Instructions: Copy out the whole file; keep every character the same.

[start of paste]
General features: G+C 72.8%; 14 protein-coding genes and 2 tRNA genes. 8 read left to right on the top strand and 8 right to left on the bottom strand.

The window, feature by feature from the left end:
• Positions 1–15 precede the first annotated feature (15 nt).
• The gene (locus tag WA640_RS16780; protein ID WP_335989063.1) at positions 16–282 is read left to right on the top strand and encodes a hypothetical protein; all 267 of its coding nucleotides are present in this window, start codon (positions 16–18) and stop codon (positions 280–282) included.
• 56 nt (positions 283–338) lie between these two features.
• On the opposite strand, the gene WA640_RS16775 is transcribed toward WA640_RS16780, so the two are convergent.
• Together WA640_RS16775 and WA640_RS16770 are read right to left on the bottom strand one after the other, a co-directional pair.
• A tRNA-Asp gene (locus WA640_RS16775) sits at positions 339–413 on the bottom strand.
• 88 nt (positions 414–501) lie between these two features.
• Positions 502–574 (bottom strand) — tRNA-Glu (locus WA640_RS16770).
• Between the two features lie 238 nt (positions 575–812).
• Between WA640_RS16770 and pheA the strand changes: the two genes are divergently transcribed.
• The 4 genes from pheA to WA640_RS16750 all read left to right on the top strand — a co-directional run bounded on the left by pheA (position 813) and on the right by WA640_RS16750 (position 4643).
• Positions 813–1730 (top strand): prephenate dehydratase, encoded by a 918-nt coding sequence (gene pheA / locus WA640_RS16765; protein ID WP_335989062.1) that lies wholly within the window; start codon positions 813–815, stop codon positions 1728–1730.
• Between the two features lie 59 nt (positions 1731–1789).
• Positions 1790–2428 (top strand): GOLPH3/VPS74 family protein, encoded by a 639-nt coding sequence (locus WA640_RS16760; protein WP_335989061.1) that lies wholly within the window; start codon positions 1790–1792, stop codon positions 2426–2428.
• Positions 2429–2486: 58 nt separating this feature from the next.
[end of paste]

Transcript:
General features: G+C 72.8%; 14 protein-coding genes and 2 tRNA genes. 8 read left to right on the top strand and 8 right to left on the bottom strand.

The window, feature by feature from the left end:
• Positions 1–15 precede the first annotated feature (15 nt).
• The gene (locus tag WA640_RS16780; protein ID WP_335989063.1) at positions 16–282 is read left to right on the top strand and encodes a hypothetical protein; all 267 of its coding nucleotides are present in this window, start codon (positions 16–18) and stop codon (positions 280–282) included.
• 56 nt (positions 283–338) lie between these two features.
• On the opposite strand, the gene WA640_RS16775 is transcribed toward WA640_RS16780, so the two are convergent.
• Together WA640_RS16775 and WA640_RS16770 are read right to left on the bottom strand one after the other, a co-directional pair.
• A tRNA-Asp gene (locus WA640_RS16775) sits at positions 339–413 on the bottom strand.
• 88 nt (positions 414–501) lie between these two features.
• Positions 502–574 (bottom strand) — tRNA-Glu (locus WA640_RS16770).
• Between the two features lie 238 nt (positions 575–812).
• Between WA640_RS16770 and pheA the strand changes: the two genes are divergently transcribed.
• The 4 genes from pheA to WA640_RS16750 all read left to right on the top strand — a co-directional run bounded on the left by pheA (position 813) and on the right by WA640_RS16750 (position 4643).
• Positions 813–1730 (top strand): prephenate dehydratase, encoded by a 918-nt coding sequence (gene pheA / locus WA640_RS16765; protein ID WP_335989062.1) that lies wholly within the window; start codon positions 813–815, stop codon positions 1728–1730.
• Between the two features lie 59 nt (positions 1731–1789).
• Positions 1790–2428 (top strand): GOLPH3/VPS74 family protein, encoded by a 639-nt coding sequence (locus WA640_RS16760; protein WP_335989061.1) that lies wholly within the window; start codon positions 1790–1792, stop codon positions 2426–2428.
• Positions 2429–2486: 58 nt separating this feature from the next.